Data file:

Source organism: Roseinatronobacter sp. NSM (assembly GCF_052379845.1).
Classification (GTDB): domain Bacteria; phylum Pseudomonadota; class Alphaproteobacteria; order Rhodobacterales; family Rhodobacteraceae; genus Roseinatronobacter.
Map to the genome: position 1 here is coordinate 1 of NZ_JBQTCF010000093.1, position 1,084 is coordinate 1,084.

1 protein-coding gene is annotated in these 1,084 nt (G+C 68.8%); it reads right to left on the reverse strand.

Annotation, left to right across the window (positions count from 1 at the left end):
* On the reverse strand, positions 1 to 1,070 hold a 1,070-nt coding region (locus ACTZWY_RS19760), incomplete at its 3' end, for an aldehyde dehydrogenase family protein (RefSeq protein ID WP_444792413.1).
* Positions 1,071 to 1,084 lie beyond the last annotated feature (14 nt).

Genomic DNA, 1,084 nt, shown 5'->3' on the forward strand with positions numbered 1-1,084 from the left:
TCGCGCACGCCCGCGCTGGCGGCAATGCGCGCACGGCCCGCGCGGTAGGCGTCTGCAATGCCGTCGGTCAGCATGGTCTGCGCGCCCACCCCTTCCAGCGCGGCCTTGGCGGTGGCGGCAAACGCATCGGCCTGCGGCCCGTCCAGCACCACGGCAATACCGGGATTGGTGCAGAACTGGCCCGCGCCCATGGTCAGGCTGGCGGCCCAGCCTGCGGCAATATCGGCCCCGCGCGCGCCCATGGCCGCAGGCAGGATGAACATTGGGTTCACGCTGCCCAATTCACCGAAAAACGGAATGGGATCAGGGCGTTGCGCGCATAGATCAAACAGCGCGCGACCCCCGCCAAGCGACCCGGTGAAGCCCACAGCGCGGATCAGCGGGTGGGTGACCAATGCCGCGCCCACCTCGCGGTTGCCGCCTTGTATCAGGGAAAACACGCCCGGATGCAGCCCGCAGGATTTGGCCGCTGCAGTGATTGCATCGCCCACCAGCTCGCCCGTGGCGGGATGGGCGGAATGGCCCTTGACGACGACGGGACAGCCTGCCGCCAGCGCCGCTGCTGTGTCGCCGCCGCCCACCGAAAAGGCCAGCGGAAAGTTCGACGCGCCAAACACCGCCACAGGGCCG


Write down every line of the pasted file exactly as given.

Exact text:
Source organism: Roseinatronobacter sp. NSM (assembly GCF_052379845.1).
Classification (GTDB): domain Bacteria; phylum Pseudomonadota; class Alphaproteobacteria; order Rhodobacterales; family Rhodobacteraceae; genus Roseinatronobacter.
Map to the genome: position 1 here is coordinate 1 of NZ_JBQTCF010000093.1, position 1,084 is coordinate 1,084.

1 protein-coding gene is annotated in these 1,084 nt (G+C 68.8%); it reads right to left on the reverse strand.

Annotation, left to right across the window (positions count from 1 at the left end):
* On the reverse strand, positions 1 to 1,070 hold a 1,070-nt coding region (locus ACTZWY_RS19760), incomplete at its 3' end, for an aldehyde dehydrogenase family protein (RefSeq protein ID WP_444792413.1).
* Positions 1,071 to 1,084 lie beyond the last annotated feature (14 nt).

Genomic DNA, 1,084 nt, shown 5'->3' on the forward strand with positions numbered 1-1,084 from the left:
TCGCGCACGCCCGCGCTGGCGGCAATGCGCGCACGGCCCGCGCGGTAGGCGTCTGCAATGCCGTCGGTCAGCATGGTCTGCGCGCCCACCCCTTCCAGCGCGGCCTTGGCGGTGGCGGCAAACGCATCGGCCTGCGGCCCGTCCAGCACCACGGCAATACCGGGATTGGTGCAGAACTGGCCCGCGCCCATGGTCAGGCTGGCGGCCCAGCCTGCGGCAATATCGGCCCCGCGCGCGCCCATGGCCGCAGGCAGGATGAACATTGGGTTCACGCTGCCCAATTCACCGAAAAACGGAATGGGATCAGGGCGTTGCGCGCATAGATCAAACAGCGCGCGACCCCCGCCAAGCGACCCGGTGAAGCCCACAGCGCGGATCAGCGGGTGGGTGACCAATGCCGCGCCCACCTCGCGGTTGCCGCCTTGTATCAGGGAAAACACGCCCGGATGCAGCCCGCAGGATTTGGCCGCTGCAGTGATTGCATCGCCCACCAGCTCGCCCGTGGCGGGATGGGCGGAATGGCCCTTGACGACGACGGGACAGCCTGCCGCCAGCGCCGCTGCTGTGTCGCCGCCGCCCACCGAAAAGGCCAGCGGAAAGTTCGACGCGCCAAACACCGCCACAGGGCCG